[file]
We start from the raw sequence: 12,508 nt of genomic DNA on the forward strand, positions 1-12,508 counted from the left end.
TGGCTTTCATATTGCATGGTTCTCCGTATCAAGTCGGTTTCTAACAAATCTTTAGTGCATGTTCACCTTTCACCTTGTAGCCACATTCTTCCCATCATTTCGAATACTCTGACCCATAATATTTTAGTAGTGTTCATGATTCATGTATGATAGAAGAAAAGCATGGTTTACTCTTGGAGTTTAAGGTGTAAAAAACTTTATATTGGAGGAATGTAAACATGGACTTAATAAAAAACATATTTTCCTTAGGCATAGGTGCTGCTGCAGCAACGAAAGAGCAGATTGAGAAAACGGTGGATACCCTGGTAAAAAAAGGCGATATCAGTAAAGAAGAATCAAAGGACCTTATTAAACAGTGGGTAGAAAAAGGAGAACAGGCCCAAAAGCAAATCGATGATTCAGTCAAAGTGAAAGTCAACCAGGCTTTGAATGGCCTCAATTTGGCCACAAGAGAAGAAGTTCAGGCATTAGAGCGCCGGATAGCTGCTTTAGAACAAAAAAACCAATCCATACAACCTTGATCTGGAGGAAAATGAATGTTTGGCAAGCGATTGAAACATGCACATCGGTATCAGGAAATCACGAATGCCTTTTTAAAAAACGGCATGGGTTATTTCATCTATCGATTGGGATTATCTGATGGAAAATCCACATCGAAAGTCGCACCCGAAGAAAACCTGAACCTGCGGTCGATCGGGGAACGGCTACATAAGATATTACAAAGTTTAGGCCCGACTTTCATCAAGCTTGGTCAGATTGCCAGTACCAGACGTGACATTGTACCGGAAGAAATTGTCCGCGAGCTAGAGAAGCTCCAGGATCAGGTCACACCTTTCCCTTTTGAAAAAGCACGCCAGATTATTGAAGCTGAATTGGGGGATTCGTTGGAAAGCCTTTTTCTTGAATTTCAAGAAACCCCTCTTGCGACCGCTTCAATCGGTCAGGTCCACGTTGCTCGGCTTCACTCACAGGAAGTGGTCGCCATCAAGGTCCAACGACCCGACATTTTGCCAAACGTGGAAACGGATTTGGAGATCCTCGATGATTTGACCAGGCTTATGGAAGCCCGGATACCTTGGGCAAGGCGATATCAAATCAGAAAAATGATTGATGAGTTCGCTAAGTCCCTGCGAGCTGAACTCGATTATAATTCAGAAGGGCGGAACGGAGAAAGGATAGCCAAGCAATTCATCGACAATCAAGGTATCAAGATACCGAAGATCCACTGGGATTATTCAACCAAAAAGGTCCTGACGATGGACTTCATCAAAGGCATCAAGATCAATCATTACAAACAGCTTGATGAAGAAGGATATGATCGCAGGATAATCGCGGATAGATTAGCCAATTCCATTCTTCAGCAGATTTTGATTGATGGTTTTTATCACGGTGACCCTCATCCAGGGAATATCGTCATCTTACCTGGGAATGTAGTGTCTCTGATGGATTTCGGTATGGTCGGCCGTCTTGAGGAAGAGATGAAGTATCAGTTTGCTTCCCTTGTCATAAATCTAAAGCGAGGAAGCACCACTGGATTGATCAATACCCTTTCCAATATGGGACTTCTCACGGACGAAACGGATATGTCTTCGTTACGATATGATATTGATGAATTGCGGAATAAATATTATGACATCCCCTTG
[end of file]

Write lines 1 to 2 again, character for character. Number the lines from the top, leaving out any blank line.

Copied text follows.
We start from the raw sequence: 12,508 nt of genomic DNA on the forward strand, positions 1-12,508 counted from the left end.
TGGCTTTCATATTGCATGGTTCTCCGTATCAAGTCGGTTTCTAACAAATCTTTAGTGCATGTTCACCTTTCACCTTGTAGCCACATTCTTCCCATCATTTCGAATACTCTGACCCATAATATTTTAGTAGTGTTCATGATTCATGTATGATAGAAGAAAAGCATGGTTTACTCTTGGAGTTTAAGGTGTAAAAAACTTTATATTGGAGGAATGTAAACATGGACTTAATAAAAAACATATTTTCCTTAGGCATAGGTGCTGCTGCAGCAACGAAAGAGCAGATTGAGAAAACGGTGGATACCCTGGTAAAAAAAGGCGATATCAGTAAAGAAGAATCAAAGGACCTTATTAAACAGTGGGTAGAAAAAGGAGAACAGGCCCAAAAGCAAATCGATGATTCAGTCAAAGTGAAAGTCAACCAGGCTTTGAATGGCCTCAATTTGGCCACAAGAGAAGAAGTTCAGGCATTAGAGCGCCGGATAGCTGCTTTAGAACAAAAAAACCAATCCATACAACCTTGATCTGGAGGAAAATGAATGTTTGGCAAGCGATTGAAACATGCACATCGGTATCAGGAAATCACGAATGCCTTTTTAAAAAACGGCATGGGTTATTTCATCTATCGATTGGGATTATCTGATGGAAAATCCACATCGAAAGTCGCACCCGAAGAAAACCTGAACCTGCGGTCGATCGGGGAACGGCTACATAAGATATTACAAAGTTTAGGCCCGACTTTCATCAAGCTTGGTCAGATTGCCAGTACCAGACGTGACATTGTACCGGAAGAAATTGTCCGCGAGCTAGAGAAGCTCCAGGATCAGGTCACACCTTTCCCTTTTGAAAAAGCACGCCAGATTATTGAAGCTGAATTGGGGGATTCGTTGGAAAGCCTTTTTCTTGAATTTCAAGAAACCCCTCTTGCGACCGCTTCAATCGGTCAGGTCCACGTTGCTCGGCTTCACTCACAGGAAGTGGTCGCCATCAAGGTCCAACGACCCGACATTTTGCCAAACGTGGAAACGGATTTGGAGATCCTCGATGATTTGACCAGGCTTATGGAAGCCCGGATACCTTGGGCAAGGCGATATCAAATCAGAAAAATGATTGATGAGTTCGCTAAGTCCCTGCGAGCTGAACTCGATTATAATTCAGAAGGGCGGAACGGAGAAAGGATAGCCAAGCAATTCATCGACAATCAAGGTATCAAGATACCGAAGATCCACTGGGATTATTCAACCAAAAAGGTCCTGACGATGGACTTCATCAAAGGCATCAAGATCAATCATTACAAACAGCTTGATGAAGAAGGATATGATCGCAGGATAATCGCGGATAGATTAGCCAATTCCATTCTTCAGCAGATTTTGATTGATGGTTTTTATCACGGTGACCCTCATCCAGGGAATATCGTCATCTTACCTGGGAATGTAGTGTCTCTGATGGATTTCGGTATGGTCGGCCGTCTTGAGGAAGAGATGAAGTATCAGTTTGCTTCCCTTGTCATAAATCTAAAGCGAGGAAGCACCACTGGATTGATCAATACCCTTTCCAATATGGGACTTCTCACGGACGAAACGGATATGTCTTCGTTACGATATGATATTGATGAATTGCGGAATAAATATTATGACATCCCCTTG